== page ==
International Notes: Highlights of activities in the world communist movement

BY:Emile Schepers And CPUSA Internet Department| January 12, 2018
International Notes: Highlights of activities in the world communist movement


Ukraine:  Communist youth attacked by neo nazis

On December 25, the Communist Party of Ukraine denounced a violent attack carried out by far right thugs against members of its youth league, the Komsomol.  The Communist Party denunciation blames the attack directly on a group called the “National Corps”.  This organization is headed by Andrij Biletsky, the former leader of the Azov Regiment, a far right militia unit stocked with ultra-violent admirers of Ukrainian collaborators during the Second World War.

The Central Committee of the Communist Party said in a statement:  “Al gangster attacks on members of the [Communist] Party, members of the Komsomol [and] dissidents are carried out directly on instructions of and are financed by political forces that seized power in Ukraine as a result of the armed coup in February 2014.”.  The Communist Party itself is under threat of being declared illegal.

Bangladesh:  Communists, left demand clean elections

Three parties of the left in Bangladesh—the Communist Party, the Socialist Party and the Revolutionary Workers’ Party—met with the country’s Election Commission on December 19 to present a list of 18 demands for changes in election rules.  The meeting was held ahead of Bangladesh’s parliamentary elections, coming up in January 2019 at the latest.  The purpose was to avoid a repeat of the chaos which characterized the last elections, in 2014.

Among the demands presented were: A reduction of the deposits candidates need to run, provision of free compact discs with the names of voters to each candidate, who currently have to purchase this information, and allow online nomination forms.  Furthermore, there should be a requirement that each parliamentary  candidate have been an active member of her or his party for more than five years, that corrupt elements or people who have committed war crimes or crimes against humanity not be allowed to run.  There should be more controls over election spending by candidates, including denying the candidacy of anyone who does not submit the required disclosure forms.  There should be a prohibition on injecting religious and other communal differences into the electoral process.

Austria:  Labor Party calls for unified struggle against far-right government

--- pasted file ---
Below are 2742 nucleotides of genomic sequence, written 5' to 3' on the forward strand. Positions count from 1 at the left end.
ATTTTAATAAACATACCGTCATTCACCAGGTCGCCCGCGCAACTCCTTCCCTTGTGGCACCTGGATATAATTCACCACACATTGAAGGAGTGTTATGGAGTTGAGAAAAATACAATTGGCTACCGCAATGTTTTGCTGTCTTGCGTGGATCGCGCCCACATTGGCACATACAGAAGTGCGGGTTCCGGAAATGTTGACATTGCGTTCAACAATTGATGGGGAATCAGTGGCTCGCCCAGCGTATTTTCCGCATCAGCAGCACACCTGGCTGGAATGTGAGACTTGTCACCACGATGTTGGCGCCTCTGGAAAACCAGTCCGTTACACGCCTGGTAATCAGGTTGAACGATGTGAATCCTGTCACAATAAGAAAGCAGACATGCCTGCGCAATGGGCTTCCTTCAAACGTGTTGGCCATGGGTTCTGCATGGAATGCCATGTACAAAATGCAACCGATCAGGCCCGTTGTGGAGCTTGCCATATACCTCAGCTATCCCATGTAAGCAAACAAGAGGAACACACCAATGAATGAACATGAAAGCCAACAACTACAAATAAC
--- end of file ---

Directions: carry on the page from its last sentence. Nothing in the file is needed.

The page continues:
The Austrian Party of Labor (Partei Arbeit Österreichs), one of two communist parties in that country, denounces the new far right wing coalition government as a threat to the basic interests of the working class, and says it can only be defeated by united opposition and class struggle.

As a result of the parliamentary elections of October 19, the right-wing Austrian People’s Party (Österreichiche Volskpartei) of incumbent Chancellor Sebastian Kurz and the extreme right-wing Autrian Freedom Party (Freiheitlische Partei Österreichs) of Heinz Christian Strache won 62 seats and 51 seats respectively in the 183 seat parliament.  Kurz decided on a coalition with the Freedom Party rather than the other option open to him, namely to coalesce with the centrist Social Democratic Party.

In the opinion of the Austrian Party of Labor, this is a deadly combination which brings with it an extreme danger for the working class.  The agreement reached between the reactionary coalition partners indicates and “immediate worsening of labor and living standards for the broad majority of the population.  The most important aim is to strengthen the position of capital in the country” with sharply increased work hours, and with the rolling back of hard won labor rights.  The ruling class wants to integrate Austria even more into its European project, abandoning the old “neutrality” idea.  It is above all up to the laboring classes to unite and lead the struggle against these reactionary threats.

Swaziland: Communist Party calls for boycott and disruption of “sham elections”

The Communist Party of Swaziland has again denounced the elections carried out by the regime of King Mswati III and scheduled for September of 2018 as a “sham”, and called for them to be boycotted and disrupted.  Meeting in Mpumalanga, South Africa, the party has been developing strategy for appropriate actions.

The Communist Party points to the fact that in Swaziland “the majority of the people…remain poor, cannot meet basic standards because the economy simpl[y] serve[s] the ruling family and its elites, who [have] exclusive control of political power” through the Tinkhundla system (royal patronage control of public office). The Communist party points to a need to an end to factionalism and infighting among opposition groups. The party calls for greater unity and a reliance on the creativity of the masses to develop new forms of resistance.




    Emile Schepers is a veteran civil and immigrant rights activist. Emile Schepers was born in South Africa and has a doctorate in cultural anthropology from Northwestern University. He has worked as a researcher and activist in urban, working-class communities in Chicago since 1966. He is active in the struggle for immigrant rights, in solidarity with the Cuban Revolution and a number of other issues. He now writes from Northern Virginia.


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